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By Mike Johnson on 2011-08-29 13:04:08

Remember that scene in the Matrix where they plug into Keanu Reeves' head and upload and download everything? That's how I felt watching the Jim Cornette 1997 WWE Timeline DVD yesterday while the remnants of Hurricane Irene swirled over and past New York City.

The latest installment of Kayfabe Commentaries' Timeline series, which takes a subject that worked WWE over the course of a specific year and asks them for insight and memories of different stories, angles, problems, matches and PPVs that took place over that calendar year, may be the best yet.

Pushed to a 2 DVD set thanks to Cornette's lengthy responses on each subject, this may be far and away the best of the series to date. Armed with Cornette's day to day ledgers, his incredible recall and a detailed remembrance of everything good and bad about pro wrestling, we are given insight into everything from the Montreal Screwjob, to the rise of Steve Austin to the Kliq farewell in Madison Square Garden to the changes in the business during the Monday Night Wars.

Cornette, never one to shy away from an opinion, gives you a clear idea of what it was like working with Vince McMahon and the frustrations that went sitting around in McMahon's house while waiting to work, being the one to learn Brian Pillman was found dead while calling Pillman's hotel to figure out why he hadn't arrived at the PPV, exploding at WWE producers in a TV meeting after not getting a real answer as to why their brand new American babyface the Patriot is going to be booked to be destroyed in Canada during the Canada vs. U.S. angle, and the beginnings of Cornette's issues with people like Vince Russo and Kevin Dunn. Cornette even admits to traveling with Russo to TV Tapings and what he thought of Russo when he first met him - and it's not a negative opinion.

There are some things that Cornette doesn't exactly nail perfectly right - he underplays the importance of the Internet and how much fans really knew going into things like the Hall and Nash WWF departure (I was there and everyone at Madison Square Garden knew those guys were leaving - and I mean, even the 10 year old kids behind me in the second row) but you'll likely never get a more detailed rundown of the events leading into the Montreal Screwjob, where Cornette pretty much admits that the idea came from a comment he made suggesting they just put Ken Shamrock in the ring with Bret and get the belt off of him, and if Hart doesn't want to do business, doublecross him. Cornette then explains why everyone was pretty much wrong leading into the situation and how Hart exposed the business more than anyone else in its aftermath.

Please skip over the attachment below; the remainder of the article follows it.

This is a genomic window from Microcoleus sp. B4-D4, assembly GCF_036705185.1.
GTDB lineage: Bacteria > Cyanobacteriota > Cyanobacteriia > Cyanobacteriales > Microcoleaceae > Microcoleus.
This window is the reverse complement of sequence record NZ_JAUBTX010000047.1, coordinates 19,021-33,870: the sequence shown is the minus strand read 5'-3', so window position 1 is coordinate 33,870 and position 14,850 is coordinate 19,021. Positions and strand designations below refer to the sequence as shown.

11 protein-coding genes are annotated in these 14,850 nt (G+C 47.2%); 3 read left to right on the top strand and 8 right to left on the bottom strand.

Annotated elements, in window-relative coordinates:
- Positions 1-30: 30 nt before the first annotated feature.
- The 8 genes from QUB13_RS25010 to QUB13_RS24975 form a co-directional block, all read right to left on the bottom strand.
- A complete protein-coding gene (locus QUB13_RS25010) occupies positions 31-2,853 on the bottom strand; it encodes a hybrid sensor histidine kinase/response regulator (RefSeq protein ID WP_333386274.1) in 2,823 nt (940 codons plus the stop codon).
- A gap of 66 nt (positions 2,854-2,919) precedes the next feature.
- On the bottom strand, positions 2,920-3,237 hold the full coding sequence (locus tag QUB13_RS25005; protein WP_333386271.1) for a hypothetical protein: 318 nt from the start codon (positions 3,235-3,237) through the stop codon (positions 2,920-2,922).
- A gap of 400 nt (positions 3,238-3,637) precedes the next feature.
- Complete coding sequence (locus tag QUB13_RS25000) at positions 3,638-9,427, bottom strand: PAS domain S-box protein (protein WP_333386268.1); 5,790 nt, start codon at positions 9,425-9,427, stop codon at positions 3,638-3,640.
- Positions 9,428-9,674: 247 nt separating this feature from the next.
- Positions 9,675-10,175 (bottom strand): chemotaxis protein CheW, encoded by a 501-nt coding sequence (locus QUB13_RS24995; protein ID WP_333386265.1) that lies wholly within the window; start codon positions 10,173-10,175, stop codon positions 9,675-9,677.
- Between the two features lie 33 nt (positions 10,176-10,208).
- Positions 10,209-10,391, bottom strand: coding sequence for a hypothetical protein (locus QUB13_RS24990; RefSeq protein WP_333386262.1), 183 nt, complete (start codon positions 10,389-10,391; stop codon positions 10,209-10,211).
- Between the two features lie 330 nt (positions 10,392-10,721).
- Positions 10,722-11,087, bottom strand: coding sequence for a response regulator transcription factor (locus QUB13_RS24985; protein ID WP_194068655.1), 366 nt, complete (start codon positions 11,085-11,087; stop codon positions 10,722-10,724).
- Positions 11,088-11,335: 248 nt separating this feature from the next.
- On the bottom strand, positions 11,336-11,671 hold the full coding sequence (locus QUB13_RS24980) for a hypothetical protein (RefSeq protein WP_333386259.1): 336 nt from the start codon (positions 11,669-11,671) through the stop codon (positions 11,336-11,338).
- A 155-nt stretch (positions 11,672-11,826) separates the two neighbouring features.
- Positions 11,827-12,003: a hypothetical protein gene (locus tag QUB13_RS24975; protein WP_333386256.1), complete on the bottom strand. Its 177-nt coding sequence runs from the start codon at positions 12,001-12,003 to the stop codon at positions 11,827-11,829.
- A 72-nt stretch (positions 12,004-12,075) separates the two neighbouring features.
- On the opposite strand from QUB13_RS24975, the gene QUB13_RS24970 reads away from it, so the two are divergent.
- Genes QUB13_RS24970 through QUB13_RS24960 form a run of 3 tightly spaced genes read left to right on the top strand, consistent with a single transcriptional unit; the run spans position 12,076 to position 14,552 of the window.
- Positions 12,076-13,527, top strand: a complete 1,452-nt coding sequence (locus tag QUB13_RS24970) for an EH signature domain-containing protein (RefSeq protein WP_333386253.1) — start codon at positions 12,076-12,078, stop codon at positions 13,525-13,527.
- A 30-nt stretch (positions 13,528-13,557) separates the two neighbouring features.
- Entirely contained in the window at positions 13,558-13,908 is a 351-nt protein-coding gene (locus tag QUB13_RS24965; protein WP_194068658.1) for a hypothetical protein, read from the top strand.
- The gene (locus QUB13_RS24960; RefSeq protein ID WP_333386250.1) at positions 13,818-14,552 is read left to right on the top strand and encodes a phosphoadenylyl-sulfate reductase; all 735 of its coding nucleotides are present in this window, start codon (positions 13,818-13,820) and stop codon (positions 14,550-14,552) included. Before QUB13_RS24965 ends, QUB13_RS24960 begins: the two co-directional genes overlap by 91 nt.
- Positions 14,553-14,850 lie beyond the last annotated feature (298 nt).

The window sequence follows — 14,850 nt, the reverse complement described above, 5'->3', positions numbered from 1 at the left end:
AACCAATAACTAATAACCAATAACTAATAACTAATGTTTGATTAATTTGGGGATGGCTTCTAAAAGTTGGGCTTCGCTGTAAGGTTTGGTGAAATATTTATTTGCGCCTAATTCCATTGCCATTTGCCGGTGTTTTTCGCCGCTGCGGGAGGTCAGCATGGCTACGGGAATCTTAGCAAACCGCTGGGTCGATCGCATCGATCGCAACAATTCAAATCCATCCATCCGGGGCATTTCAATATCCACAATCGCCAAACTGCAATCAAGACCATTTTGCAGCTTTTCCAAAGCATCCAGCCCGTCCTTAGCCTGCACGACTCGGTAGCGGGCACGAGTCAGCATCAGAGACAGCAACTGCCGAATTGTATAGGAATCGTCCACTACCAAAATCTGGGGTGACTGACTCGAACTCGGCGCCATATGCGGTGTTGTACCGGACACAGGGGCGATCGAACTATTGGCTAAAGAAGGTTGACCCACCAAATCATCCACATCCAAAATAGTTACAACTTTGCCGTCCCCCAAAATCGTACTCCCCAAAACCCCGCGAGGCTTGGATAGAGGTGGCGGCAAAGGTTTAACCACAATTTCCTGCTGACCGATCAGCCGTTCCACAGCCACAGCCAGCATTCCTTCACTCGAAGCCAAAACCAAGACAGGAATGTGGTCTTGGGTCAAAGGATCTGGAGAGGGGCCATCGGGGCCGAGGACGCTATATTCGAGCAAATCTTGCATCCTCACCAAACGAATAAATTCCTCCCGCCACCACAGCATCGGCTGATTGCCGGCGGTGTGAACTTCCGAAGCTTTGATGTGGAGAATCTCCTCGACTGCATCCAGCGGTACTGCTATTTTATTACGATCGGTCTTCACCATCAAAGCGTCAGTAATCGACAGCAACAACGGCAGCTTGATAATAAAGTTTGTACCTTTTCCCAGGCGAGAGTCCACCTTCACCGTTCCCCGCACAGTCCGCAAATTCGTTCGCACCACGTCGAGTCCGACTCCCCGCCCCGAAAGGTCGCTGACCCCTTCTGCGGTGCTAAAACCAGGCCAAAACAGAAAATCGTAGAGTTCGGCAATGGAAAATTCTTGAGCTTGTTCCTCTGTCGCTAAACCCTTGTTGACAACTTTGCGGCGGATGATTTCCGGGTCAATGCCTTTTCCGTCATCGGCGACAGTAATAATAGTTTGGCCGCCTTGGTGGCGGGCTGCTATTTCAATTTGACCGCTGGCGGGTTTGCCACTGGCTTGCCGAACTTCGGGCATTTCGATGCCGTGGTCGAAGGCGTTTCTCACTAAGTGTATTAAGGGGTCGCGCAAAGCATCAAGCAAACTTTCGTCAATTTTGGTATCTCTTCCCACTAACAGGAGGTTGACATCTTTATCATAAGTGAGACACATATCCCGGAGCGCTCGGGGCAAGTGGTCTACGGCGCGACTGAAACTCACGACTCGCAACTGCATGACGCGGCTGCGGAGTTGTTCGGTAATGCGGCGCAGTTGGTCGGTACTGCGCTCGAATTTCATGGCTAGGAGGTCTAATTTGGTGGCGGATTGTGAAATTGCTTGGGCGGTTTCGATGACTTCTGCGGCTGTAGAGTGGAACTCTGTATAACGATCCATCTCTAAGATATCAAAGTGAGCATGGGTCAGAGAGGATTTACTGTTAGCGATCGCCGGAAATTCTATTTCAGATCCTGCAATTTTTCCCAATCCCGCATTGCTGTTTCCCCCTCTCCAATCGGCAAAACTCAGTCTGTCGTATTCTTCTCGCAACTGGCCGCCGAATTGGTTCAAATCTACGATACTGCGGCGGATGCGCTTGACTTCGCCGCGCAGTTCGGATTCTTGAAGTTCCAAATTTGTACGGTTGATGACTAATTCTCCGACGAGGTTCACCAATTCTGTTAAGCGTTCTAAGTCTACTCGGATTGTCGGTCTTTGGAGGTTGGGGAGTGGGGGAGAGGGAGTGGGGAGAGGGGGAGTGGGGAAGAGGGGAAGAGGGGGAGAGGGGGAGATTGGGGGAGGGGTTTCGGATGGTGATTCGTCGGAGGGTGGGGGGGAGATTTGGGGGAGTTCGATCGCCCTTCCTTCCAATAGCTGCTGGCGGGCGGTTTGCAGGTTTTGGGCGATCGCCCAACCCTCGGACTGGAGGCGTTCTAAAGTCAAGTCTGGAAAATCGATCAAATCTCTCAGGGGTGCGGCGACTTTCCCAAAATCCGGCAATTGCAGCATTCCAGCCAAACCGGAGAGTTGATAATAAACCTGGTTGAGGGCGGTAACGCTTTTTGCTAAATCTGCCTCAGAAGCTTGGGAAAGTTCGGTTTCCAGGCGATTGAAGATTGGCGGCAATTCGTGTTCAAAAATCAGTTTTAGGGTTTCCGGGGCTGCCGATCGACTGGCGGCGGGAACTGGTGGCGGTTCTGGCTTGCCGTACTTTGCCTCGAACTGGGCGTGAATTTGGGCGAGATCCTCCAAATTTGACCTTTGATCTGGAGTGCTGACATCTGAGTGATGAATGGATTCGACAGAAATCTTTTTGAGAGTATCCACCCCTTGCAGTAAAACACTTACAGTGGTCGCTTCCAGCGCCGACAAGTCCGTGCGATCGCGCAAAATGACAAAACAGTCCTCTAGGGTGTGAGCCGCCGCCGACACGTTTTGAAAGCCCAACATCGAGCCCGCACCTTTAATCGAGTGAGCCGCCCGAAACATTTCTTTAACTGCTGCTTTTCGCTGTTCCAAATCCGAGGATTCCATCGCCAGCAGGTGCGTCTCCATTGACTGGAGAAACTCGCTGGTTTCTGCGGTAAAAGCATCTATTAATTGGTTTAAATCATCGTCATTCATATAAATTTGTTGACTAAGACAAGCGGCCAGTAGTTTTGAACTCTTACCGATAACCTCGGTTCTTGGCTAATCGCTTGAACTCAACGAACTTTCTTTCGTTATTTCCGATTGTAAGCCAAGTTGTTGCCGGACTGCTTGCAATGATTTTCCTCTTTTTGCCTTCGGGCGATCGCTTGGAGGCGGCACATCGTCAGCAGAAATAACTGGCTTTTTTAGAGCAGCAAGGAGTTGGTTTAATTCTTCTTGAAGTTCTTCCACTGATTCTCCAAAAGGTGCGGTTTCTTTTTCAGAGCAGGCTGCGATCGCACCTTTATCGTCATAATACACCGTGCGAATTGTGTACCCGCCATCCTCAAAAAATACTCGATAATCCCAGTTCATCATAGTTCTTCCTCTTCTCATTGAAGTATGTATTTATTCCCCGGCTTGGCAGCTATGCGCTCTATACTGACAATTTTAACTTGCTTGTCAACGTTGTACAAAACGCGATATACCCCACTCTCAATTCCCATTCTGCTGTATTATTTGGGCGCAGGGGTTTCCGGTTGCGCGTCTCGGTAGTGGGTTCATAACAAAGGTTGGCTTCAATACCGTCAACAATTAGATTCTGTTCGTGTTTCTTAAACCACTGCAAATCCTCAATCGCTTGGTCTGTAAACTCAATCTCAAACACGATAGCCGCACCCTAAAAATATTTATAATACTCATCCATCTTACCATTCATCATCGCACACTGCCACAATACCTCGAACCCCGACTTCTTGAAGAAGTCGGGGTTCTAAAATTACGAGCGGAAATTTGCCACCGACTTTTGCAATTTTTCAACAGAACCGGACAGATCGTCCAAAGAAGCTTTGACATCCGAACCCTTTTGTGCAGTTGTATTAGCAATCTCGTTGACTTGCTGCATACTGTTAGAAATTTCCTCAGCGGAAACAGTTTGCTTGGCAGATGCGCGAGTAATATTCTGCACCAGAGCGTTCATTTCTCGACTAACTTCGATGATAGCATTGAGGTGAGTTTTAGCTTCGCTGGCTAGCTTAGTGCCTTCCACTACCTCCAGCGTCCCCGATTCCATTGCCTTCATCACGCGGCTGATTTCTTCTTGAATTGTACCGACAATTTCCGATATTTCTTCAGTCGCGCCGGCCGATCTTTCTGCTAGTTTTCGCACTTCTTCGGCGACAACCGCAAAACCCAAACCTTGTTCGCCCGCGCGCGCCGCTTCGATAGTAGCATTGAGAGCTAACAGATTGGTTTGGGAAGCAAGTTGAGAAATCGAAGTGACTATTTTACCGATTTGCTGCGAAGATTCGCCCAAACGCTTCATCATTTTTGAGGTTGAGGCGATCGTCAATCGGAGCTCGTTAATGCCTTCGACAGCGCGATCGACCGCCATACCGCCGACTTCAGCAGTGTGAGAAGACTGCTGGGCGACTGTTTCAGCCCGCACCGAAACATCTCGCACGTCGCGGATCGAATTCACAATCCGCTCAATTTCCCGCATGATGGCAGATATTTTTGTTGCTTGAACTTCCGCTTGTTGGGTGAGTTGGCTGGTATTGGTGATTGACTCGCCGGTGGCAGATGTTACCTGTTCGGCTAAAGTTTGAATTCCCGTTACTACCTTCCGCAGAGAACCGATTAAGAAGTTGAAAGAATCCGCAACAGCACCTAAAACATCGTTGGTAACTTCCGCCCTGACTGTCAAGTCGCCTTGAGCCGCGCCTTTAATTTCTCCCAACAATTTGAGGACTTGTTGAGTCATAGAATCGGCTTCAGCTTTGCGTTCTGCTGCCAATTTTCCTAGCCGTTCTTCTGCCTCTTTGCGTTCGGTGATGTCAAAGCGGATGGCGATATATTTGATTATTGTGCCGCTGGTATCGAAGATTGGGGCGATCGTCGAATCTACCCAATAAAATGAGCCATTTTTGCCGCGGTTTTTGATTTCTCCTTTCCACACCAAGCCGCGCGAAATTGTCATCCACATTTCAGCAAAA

Another highlight is Cornette, hardly a Paul Heyman fan, recounting ECW's invasions of WWF and his lone appearance at an ECW Arena show, which is a pretty funny story in and of itself.

Cornette also recites the legitimate numbers that different events, including PPVs, drew -paid and comped, and notes the rent on different venues. You will never, ever see as detailed an analysis or discussion on WWE business as you will hear. Cornette breaks down the creation of the Hell in A Cell, his original name for the match and the two different gimmick matches he merged to create the idea.

Cornette has a number of targets that he nails during the course of the DVD, retelling the Kevin Dunn "Bucky Beaver" story, his thoughts on Triple H, what a pain in the rear Shawn Michaels was during that period of time and others (let's face it, Cornette is never going to NOT tell you what he thinks, nor be subdued about it), but it's not just a DVD where Cornette is looking to burn his enemies but a look at a time period where WWF was trying to rebuild and where they were trying to grab onto anything and everything that could help them do that.

Cornette breaks down what he himself was personally involved in and where those ideas came from. He breaks down his rise in the creative side of WWE and his departure, as well as the involvement of others, including McMahon, Bruce Prichard and Russo.

At times, Cornette comes off like the lone voice of wrestling reason trying to stand against a tidal wave of sports-entertainment nonsense and we've all seen how that tide has gone since he left WWE.

Absolutely incredible, almost too detailed DVD set and well worth the price.

You can order Timeline WWE 1997 at

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